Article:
Kentucky Court sends gas station fall case back to lower courts
by Mandy Hicks
Places of business owe certain duties to visitors. One of those duties is safe and secure surfaces for walking. Spills can cause hazardous conditions, and businesses owe it to their visitors to clean up spills and similar hazardous conditions as soon as possible.
When a business or property owner breaches the duty of care that it owes to a visitor, the visitor has a right to seek monetary compensation for medical expenses, lost wages, and pain and suffering caused by the accident. This gas station fall case went to the Kentucky Court of Appeals, which sided with the injured person in the lawsuit.
Facts of the Case
In the recent (unpublished) decision of Addison v. Traxx Management Company, the plaintiff slipped and fell on a wet floor inside a gas station. Although he worked at the gas station, he was off duty at the time of the fall. As a result of the accident, the plaintiff broke his leg.
He filed suit against several defendants who had an ownership or managerial relationship with the gas station, asserting a cause of action for negligence. He later amended his complaint to include a claim for intentional infliction of emotional distress after he learned that a video of his fall had been shown to some of his fellow employees.
After various procedural maneuvers, the trial court ultimately granted summary judgment to the defendants. The plaintiff appealed.
Decision of the Kentucky Court of Appeals
The appellate court affirmed in part, vacated in part, and remanded the case to the lower court for additional proceedings. In his appeal, the plaintiff argued that the trial court had erroneously determined that one defendant owed no duty of care by making a factual determination as to the location of the hazard and the adequacy of a certain warning, that the placement of a warning did not always satisfy a proprietor’s duty of care as a matter of law, and that it was an error for the trial court to reject his claim for intentional infliction of emotional distress.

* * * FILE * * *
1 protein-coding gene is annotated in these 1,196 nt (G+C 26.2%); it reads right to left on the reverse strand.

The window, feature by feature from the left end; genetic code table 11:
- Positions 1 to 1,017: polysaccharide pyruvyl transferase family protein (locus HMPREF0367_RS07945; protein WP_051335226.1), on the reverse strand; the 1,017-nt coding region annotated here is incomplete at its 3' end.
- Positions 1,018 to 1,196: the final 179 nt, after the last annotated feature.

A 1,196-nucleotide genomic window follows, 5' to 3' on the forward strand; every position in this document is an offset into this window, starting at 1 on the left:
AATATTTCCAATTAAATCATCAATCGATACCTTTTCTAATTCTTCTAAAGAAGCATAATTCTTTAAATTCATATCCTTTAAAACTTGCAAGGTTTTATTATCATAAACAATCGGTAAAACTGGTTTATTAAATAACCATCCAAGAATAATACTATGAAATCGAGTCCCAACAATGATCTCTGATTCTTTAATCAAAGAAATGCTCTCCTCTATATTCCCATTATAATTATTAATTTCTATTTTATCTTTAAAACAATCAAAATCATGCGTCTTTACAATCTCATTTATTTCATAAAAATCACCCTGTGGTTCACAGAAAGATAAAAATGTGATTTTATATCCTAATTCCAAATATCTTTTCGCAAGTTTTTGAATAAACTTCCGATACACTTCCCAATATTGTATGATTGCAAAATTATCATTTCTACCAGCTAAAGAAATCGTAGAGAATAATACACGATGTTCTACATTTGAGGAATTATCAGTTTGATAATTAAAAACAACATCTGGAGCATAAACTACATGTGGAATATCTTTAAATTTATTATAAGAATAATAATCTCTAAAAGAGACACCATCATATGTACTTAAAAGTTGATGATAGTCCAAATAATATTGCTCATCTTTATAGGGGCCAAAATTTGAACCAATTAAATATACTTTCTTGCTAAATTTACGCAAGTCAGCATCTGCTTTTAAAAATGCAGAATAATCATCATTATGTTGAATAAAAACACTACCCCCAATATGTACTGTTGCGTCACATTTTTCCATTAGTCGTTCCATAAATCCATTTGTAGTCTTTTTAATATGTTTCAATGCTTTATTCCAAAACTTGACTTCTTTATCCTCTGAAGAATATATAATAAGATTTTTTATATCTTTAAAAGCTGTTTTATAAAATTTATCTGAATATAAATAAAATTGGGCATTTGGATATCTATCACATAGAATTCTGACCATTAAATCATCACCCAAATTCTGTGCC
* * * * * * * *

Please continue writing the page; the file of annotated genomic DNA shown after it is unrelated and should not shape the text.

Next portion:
The court agreed with the plaintiff that the location of the hazard was in dispute due to conflicting photographs, witness credibility, and the camera angles of video footage and photographs. Since there was a “classic factual dispute” for the jury, the court remanded this issue for further consideration by the court below.
With respect to the plaintiff’s intentional infliction of emotional distress claim, the court agreed that the defendants’ conduct may have been insensitive and perhaps even inhumane, but it went on to rule that the plaintiff had failed to meet the high threshold required for such a claim. Thus, the court affirmed the trial court’s dismissal of the plaintiff’s intentional infliction of emotional distress claim.
Talk to an Experienced Kentucky Negligence Lawyer
If you have been hurt because of someone else’s negligence, carelessness, or recklessness, you have a right to seek compensation for what you have been through. To schedule a free, confidential case evaluation with a results-oriented Kentucky personal injury attorney, call English, Lucas, Priest & Owsley at (270) 781-6500. Our offices are located in Bowling Green, and we handle cases throughout south central Kentucky, middle Tennessee, and the surrounding areas.
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